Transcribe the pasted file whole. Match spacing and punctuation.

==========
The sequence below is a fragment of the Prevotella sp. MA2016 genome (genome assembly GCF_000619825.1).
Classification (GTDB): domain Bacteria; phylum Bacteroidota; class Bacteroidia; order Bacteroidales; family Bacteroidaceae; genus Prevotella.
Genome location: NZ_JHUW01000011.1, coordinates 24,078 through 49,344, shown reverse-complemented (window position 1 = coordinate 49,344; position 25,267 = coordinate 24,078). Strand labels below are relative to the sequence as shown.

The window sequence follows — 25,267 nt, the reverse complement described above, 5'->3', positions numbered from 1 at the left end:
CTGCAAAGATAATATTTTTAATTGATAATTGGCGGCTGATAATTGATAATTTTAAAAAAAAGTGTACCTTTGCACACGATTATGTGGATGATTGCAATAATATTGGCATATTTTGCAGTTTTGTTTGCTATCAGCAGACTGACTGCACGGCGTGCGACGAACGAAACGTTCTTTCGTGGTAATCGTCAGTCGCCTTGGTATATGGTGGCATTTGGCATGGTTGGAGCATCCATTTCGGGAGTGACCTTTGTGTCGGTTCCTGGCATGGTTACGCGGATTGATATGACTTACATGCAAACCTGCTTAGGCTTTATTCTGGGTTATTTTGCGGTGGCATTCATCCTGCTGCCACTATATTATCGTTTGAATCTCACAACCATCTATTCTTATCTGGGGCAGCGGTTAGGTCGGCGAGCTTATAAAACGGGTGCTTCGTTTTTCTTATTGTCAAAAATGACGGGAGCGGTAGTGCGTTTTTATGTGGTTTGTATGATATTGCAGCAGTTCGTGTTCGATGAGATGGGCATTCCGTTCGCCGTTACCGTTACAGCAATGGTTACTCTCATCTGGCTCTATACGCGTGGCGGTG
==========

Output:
The sequence below is a fragment of the Prevotella sp. MA2016 genome (genome assembly GCF_000619825.1).
Classification (GTDB): domain Bacteria; phylum Bacteroidota; class Bacteroidia; order Bacteroidales; family Bacteroidaceae; genus Prevotella.
Genome location: NZ_JHUW01000011.1, coordinates 24,078 through 49,344, shown reverse-complemented (window position 1 = coordinate 49,344; position 25,267 = coordinate 24,078). Strand labels below are relative to the sequence as shown.

The window sequence follows — 25,267 nt, the reverse complement described above, 5'->3', positions numbered from 1 at the left end:
CTGCAAAGATAATATTTTTAATTGATAATTGGCGGCTGATAATTGATAATTTTAAAAAAAAGTGTACCTTTGCACACGATTATGTGGATGATTGCAATAATATTGGCATATTTTGCAGTTTTGTTTGCTATCAGCAGACTGACTGCACGGCGTGCGACGAACGAAACGTTCTTTCGTGGTAATCGTCAGTCGCCTTGGTATATGGTGGCATTTGGCATGGTTGGAGCATCCATTTCGGGAGTGACCTTTGTGTCGGTTCCTGGCATGGTTACGCGGATTGATATGACTTACATGCAAACCTGCTTAGGCTTTATTCTGGGTTATTTTGCGGTGGCATTCATCCTGCTGCCACTATATTATCGTTTGAATCTCACAACCATCTATTCTTATCTGGGGCAGCGGTTAGGTCGGCGAGCTTATAAAACGGGTGCTTCGTTTTTCTTATTGTCAAAAATGACGGGAGCGGTAGTGCGTTTTTATGTGGTTTGTATGATATTGCAGCAGTTCGTGTTCGATGAGATGGGCATTCCGTTCGCCGTTACCGTTACAGCAATGGTTACTCTCATCTGGCTCTATACGCGTGGCGGTG